MINING, the processes whereby min erals are obtained from their natural lo calities beneath the surface of the earth, and the subsequent operations by which many of them must be prepared for the purposes of the metallurgist. The art has been practiced from the remotest times. The coal mines of England are mentioned as early as 853 and the dis covery of the Zwickau coal mines was made in the 10th century. In the 12th century the coal mines at Liittich began to be exploited and in the 13th century the coal deposits at Newcastle, Wales, and Scotland were discovered. In the course of the 19th century, after the in vention of the steam engine and the smelting of iron by means of coal and coke, mining was marvellously developed. Coal has been discovered in Australia, New Zealand, Borneo, China, and Japan. Great Britain has larger deposits than any other country in Europe. Next to these in amount of output are the coal mines of Belgium and France. In Ger many those along the Rhine and in West phalia, and in Saxony, Bohemia, and Si lesia, are of great importance.
Various machines have been invented with a view to lessen the labor and ex pense of under-cutting coal seams. They work with compressed air or electricity, some on the principle of the reciprocat ing rock drill, while others have the cut ters arranged on the periphery of a rotating disk, or on a traveling pitch chain. The coal, when broken down, is placed in wagons and drawn by horses, mules, traction rope, locomotive, or trol ley, to the bottom of the shaft and raised to the surface.
The actual mode of working the coal varies greatly in every district. By the post-and-stall, or bord-and-pillar, or room-and-pillar, or (in Scotland) stoop and-room, method the first stage of ex cavation is accomplished with the roof sustained by coal; in the long wall method the whole of the coal is allowed to settle behind the miners, no sustaining pillars of coal being left. This when well planned is the safer both as regards fa cility of ventilation and liability to acci dents from falls. In Pennsylvania anthra cite beds, which are mostly highly in clined, the workmen often work on the coal broken down in driving the "breast" upward; this broken-down coal being drawn off from below at intervals to give the workmen room to work. When the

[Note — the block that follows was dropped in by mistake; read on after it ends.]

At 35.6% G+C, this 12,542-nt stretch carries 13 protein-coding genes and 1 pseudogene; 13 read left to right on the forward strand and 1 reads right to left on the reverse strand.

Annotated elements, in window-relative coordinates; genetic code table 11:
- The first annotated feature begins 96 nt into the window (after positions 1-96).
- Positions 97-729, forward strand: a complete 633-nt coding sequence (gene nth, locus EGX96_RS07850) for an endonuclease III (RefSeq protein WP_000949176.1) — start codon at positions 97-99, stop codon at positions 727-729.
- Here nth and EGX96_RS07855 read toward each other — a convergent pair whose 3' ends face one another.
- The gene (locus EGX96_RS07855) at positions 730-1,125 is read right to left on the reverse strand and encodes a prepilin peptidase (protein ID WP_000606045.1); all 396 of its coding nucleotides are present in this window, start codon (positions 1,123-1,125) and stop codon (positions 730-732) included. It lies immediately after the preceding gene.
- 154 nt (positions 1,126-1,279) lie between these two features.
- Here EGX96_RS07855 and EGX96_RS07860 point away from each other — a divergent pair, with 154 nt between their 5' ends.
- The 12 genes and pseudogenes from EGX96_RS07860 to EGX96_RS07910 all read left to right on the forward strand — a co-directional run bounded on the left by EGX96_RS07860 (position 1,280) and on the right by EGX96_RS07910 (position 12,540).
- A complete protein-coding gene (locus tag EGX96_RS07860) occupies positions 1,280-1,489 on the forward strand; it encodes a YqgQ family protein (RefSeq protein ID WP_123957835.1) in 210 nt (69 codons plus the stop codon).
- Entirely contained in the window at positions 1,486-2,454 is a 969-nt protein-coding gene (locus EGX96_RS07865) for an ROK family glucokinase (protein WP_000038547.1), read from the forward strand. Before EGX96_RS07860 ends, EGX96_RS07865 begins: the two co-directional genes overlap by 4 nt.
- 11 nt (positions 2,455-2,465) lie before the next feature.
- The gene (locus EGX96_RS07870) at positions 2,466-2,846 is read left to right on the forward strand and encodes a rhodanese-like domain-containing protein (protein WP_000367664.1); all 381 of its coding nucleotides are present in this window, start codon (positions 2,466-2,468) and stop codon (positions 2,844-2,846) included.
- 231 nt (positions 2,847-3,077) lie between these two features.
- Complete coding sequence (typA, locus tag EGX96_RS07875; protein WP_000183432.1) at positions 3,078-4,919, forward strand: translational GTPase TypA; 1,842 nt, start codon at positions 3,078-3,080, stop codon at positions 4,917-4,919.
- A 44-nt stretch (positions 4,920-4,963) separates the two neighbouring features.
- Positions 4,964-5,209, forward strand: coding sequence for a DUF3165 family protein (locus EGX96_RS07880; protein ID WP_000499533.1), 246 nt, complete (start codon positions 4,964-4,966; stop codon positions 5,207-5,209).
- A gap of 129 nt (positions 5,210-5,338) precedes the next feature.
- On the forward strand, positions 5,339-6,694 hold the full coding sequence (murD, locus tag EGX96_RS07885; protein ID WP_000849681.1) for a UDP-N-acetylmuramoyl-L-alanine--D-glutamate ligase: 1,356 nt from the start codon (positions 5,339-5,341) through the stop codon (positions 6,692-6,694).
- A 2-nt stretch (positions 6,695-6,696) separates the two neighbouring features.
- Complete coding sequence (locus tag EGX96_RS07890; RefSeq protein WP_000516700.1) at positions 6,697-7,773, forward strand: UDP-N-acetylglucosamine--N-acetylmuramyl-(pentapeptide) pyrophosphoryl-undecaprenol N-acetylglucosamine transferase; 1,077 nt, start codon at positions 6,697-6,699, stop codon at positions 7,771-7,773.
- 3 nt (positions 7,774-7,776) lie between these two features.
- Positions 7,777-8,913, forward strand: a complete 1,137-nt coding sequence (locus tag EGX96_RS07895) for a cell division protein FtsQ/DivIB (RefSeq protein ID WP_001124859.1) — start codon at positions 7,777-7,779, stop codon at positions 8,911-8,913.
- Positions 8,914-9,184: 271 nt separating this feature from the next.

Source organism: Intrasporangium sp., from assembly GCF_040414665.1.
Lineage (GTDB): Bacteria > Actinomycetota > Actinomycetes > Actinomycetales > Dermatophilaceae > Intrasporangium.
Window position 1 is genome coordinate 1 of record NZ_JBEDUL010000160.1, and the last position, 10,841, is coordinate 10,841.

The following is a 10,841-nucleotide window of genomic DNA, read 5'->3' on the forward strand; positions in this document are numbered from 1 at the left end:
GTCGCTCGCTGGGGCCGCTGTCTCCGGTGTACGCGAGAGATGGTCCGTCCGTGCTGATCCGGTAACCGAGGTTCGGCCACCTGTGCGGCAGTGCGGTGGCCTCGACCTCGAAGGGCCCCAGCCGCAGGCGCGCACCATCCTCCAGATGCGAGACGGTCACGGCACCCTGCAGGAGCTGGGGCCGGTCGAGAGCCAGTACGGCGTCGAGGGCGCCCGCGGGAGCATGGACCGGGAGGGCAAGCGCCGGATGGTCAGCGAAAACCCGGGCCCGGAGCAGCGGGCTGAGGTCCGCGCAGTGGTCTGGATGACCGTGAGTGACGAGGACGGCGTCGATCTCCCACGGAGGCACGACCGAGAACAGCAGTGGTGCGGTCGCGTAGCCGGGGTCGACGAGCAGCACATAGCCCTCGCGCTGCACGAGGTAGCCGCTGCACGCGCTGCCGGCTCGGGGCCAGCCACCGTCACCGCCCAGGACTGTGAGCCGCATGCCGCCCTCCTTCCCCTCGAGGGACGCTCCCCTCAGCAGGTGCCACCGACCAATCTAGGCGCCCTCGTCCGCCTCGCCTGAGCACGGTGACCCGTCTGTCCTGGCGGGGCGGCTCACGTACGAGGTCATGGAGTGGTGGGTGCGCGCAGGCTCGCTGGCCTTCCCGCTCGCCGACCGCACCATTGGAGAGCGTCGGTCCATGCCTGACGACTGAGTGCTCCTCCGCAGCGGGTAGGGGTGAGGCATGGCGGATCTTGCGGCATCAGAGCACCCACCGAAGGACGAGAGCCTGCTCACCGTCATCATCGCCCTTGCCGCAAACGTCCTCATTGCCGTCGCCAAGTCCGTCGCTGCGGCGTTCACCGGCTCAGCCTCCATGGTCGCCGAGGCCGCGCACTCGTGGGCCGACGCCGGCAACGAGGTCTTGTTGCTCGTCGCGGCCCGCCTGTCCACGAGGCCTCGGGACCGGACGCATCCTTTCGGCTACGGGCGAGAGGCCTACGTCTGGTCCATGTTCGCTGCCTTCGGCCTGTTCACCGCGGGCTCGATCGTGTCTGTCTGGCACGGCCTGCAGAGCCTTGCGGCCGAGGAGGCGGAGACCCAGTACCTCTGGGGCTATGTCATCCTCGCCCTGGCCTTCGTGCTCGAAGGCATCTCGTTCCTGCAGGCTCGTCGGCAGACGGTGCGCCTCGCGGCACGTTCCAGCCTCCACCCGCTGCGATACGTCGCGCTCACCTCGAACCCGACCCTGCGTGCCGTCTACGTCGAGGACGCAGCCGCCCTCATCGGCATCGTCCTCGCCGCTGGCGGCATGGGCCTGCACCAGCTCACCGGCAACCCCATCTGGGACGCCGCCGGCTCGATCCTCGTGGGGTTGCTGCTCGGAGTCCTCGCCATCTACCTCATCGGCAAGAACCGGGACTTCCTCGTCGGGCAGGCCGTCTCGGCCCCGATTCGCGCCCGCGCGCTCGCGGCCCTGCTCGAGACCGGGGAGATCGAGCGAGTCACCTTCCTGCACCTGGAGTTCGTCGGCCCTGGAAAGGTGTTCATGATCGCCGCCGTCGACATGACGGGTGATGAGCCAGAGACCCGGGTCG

breast has been extended upward to its full length the broken-down coal is all removed. Later when the breasts in one section of the mine are all worked out the sustaining pillars between them are "robbed" or removed, allowing the roof to fall.
In working metalliferous veins horizon tal galleries termed "levels" are driven by the lode usually 50 to 100 feet apart. They are rarely perpendicularly above one another, as they follow the incli nation of the vein. The levels are con nected by means of small shafts, termed "winzes." Represented on a vertical plane, the vein will thus be seen to be cut up into pillars which are worked by the method of "stoping." In underhand stoping, the ore is gradually worked away downward from the floor of one level, the ore and worthless mineral be ing taken out through the level next be low. This method is especially adapted for working any valuable ores, as the loss is small. The overhand method, in which the miners stand on timber plat forms and break down the mineral above them, is more economical, so far as cost of excavation is concerned; but the loss of ore is greater than by under hand stoping, and hence it is best adapted for the working of low-grade ores.
Placer Gold-Mining.--Many deposits of gold ores, as those first worked in Cali fornia and those of the Klondike, are in the gravel or sand in the present or ancient stream beds. Such deposits are called "placers." In working these de posits in the beds of existing streams, the course of the stream may be de flected by a dam and sluice, and the water of the stream utilized for separat ing the gold from the gravel which may be dug from the stream bed. In the case of larger streams, mechanical dredges re move the material from the bottom, which after separation of the gold is re turned to the stream bed. In the old placers which are abandoned stream courses, generally above water level, hydraulic mining is resorted to. A stream of water from 6 to 12 inches in diameter and under the pressure caused by a head of several hundred feet is di rected on the hillside where the old placer outcrops and rapidly washes it away. The material thus removed is sorted by the same water and the gold separated.